Current Research Interests.

Physical Principles underlying Molecular Motors

Living matter in action, at the smallest length scale epitomized by biological motors, operates in nonequilibrium steady states (NESS). In NESS, the detailed balance is broken such that nonvanishing energy and material currents are constantly fed and flow out of the system.
Together with the microscopic underpinnings underlying the functions of individual motors, we are interested in quantifying how energy, information, and material balance in biological systems contributes to the emergence of cellular organizations.

Structure, dynamics, and function of human chromosomes
The packaging of chromosomes, giant chain molecules made of hundreds of megabase-long DNA, into a small volume is truly remarkable. Recent advances in Hi-C and imaging technique have ushered in a new era of research on genome organization, which is bound to reveal the origin of the cell type-dependent gene expression in due course. Despite these advances, our understanding of the dynamics of chromosome/genome at varying scales of space and time is still in its infancy. Seemingly daunting problem at a first glance, polymer physics idea and molecular simulations provide glimpses into the link between the spatiotemporal dynamics of chromosome and its characteristic chain organization. We try to explore the effect of physical/energetic constraints in chromosome architecture on the dynamics, and learn the physical basis of gene expression.    

Origin of heterogeneous and slow dynamics in biomolecular systems

Single molecule time trajectories of biomolecules provide glimpses into complex folding landscapes that are difficult to visualize using conventional ensemble measurements. Recent experiments using single molecule measurements and theoretical analyses have highlighted dynamic disorder in certain classes of biomolecules, whose dynamic pattern of conformational transitions is affected by slower transitions between hidden internal states. In recent years, we have not only articulated the existence of dynamical heterogeneity in Holliday junction dynamics (Nature Chem. (2012)) and in kinesin function (Traffic (2017)), but also developed theories to extract the extent of heterogeneity using a single molecule force spectroscopy (Phys. Rev. Lett. (2014), PNAS (2017)). The issues of properly analyzing dynamical heterogeneity in the dynamics of biomolecules and deciphering microscopic underpinnings of the heterogeneity are one of the main research themes of the group.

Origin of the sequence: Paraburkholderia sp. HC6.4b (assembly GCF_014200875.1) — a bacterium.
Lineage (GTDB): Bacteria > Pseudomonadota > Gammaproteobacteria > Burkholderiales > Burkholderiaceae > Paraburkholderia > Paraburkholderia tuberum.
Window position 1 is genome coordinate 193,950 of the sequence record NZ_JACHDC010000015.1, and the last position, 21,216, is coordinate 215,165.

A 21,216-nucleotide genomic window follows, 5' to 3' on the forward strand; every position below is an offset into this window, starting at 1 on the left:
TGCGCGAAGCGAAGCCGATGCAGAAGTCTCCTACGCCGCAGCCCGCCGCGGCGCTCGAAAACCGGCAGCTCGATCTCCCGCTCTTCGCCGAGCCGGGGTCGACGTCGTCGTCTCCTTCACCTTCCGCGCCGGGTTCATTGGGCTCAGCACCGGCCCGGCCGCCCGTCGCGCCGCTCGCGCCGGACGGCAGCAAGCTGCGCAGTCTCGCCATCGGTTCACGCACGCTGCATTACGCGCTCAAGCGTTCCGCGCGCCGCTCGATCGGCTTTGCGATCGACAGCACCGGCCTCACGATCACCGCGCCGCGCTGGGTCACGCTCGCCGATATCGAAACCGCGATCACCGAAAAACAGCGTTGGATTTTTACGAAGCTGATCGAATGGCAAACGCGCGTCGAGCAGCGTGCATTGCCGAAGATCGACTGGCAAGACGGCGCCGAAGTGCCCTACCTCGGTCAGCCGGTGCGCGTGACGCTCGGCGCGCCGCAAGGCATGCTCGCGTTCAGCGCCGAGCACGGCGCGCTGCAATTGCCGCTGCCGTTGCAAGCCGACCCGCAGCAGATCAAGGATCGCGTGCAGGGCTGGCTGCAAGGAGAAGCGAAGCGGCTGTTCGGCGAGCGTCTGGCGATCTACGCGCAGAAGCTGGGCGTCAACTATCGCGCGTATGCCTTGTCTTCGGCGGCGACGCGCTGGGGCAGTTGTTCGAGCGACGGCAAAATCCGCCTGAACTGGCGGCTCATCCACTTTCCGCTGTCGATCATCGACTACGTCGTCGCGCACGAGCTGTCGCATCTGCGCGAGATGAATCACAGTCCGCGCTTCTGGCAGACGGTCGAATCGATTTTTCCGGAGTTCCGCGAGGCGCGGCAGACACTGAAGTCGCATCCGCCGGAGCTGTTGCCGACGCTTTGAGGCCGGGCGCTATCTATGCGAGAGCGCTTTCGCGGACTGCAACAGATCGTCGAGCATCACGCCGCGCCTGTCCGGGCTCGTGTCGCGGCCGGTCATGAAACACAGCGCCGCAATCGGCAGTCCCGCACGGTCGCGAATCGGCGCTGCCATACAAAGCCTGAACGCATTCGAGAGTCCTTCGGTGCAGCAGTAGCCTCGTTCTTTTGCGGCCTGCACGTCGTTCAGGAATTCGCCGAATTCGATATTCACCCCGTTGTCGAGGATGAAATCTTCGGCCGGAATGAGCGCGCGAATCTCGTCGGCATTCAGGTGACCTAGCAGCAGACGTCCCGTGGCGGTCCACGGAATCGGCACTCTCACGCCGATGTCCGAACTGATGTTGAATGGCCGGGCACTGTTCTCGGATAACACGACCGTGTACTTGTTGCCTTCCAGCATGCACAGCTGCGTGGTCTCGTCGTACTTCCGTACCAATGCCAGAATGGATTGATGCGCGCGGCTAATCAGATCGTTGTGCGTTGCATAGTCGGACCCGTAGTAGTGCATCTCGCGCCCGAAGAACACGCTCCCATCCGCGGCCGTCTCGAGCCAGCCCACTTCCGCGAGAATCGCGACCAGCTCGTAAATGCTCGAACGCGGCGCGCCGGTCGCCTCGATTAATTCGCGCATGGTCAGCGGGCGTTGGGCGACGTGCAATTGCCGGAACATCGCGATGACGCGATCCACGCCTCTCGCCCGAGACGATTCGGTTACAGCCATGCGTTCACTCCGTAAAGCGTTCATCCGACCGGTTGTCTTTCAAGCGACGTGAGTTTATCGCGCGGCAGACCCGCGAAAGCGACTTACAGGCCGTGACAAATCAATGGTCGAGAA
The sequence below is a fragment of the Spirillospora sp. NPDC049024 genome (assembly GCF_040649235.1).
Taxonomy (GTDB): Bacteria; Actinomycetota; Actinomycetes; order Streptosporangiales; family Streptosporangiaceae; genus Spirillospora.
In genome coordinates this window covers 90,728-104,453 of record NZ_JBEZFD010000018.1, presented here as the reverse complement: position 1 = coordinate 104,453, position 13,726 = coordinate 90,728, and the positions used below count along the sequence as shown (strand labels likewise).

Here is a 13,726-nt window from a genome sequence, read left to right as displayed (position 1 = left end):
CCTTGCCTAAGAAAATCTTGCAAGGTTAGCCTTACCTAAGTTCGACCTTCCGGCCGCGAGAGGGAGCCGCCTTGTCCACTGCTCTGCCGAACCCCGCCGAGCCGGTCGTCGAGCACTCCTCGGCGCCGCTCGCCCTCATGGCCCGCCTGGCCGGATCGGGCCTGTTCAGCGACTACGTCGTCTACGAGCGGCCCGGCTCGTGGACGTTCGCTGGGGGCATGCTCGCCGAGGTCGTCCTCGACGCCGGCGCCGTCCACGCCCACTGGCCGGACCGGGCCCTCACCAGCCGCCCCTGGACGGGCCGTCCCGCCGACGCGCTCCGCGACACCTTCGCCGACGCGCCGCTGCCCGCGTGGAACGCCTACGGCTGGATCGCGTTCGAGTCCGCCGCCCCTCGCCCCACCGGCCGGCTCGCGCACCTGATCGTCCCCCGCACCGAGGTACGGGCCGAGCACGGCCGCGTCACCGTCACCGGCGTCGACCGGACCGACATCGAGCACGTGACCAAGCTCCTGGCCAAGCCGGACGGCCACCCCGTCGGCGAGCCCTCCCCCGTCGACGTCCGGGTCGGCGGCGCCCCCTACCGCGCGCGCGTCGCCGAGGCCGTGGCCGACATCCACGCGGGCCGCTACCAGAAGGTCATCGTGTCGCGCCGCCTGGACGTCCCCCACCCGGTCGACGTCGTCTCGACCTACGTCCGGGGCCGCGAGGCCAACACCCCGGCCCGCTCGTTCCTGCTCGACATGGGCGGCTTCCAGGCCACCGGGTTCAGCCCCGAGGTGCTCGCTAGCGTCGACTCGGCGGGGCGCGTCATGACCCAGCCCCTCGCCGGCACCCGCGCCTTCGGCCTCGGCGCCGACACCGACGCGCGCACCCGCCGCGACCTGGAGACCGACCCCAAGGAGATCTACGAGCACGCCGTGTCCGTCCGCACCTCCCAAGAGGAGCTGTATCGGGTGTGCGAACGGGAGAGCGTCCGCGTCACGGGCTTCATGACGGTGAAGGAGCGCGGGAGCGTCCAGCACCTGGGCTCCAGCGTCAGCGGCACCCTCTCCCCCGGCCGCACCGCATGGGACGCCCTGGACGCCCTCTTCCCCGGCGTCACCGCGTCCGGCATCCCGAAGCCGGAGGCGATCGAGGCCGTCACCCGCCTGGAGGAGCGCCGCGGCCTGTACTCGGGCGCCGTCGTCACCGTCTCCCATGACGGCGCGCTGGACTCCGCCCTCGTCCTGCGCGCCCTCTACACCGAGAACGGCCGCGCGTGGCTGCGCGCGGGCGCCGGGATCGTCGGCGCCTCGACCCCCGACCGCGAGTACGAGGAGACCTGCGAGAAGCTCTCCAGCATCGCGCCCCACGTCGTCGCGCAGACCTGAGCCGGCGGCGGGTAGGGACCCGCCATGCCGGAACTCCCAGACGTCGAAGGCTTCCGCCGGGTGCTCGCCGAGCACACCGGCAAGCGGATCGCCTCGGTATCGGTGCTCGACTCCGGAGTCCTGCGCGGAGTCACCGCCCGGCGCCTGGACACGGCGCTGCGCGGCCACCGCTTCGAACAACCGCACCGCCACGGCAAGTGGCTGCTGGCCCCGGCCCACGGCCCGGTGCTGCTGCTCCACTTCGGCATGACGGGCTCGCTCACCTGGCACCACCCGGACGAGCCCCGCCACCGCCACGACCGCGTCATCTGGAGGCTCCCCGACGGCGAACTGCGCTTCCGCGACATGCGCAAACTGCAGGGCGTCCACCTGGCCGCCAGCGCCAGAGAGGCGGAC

Allostery in biomolecules

A
llostery refers to a long-range communication between two remote sites in biomolceuls. Key question concerning allostery would be: For a given conformational ensemble of a protein, which are the key residue for allostery? What are the allosteric signaling pathways? Investigating a variety of structural ensemble of protein with and without cognate ligand we aim to decipher the physical basis of allostery. 

Contact Information : Changbong Hyeon, Professor, School of Computational Sciences, Korea Institute for Advanced Study, Seoul 02455, Republic of Korea
+82-2-958-3810 (tel)

2010 KIAS Theoretical and Computational Biophysics Group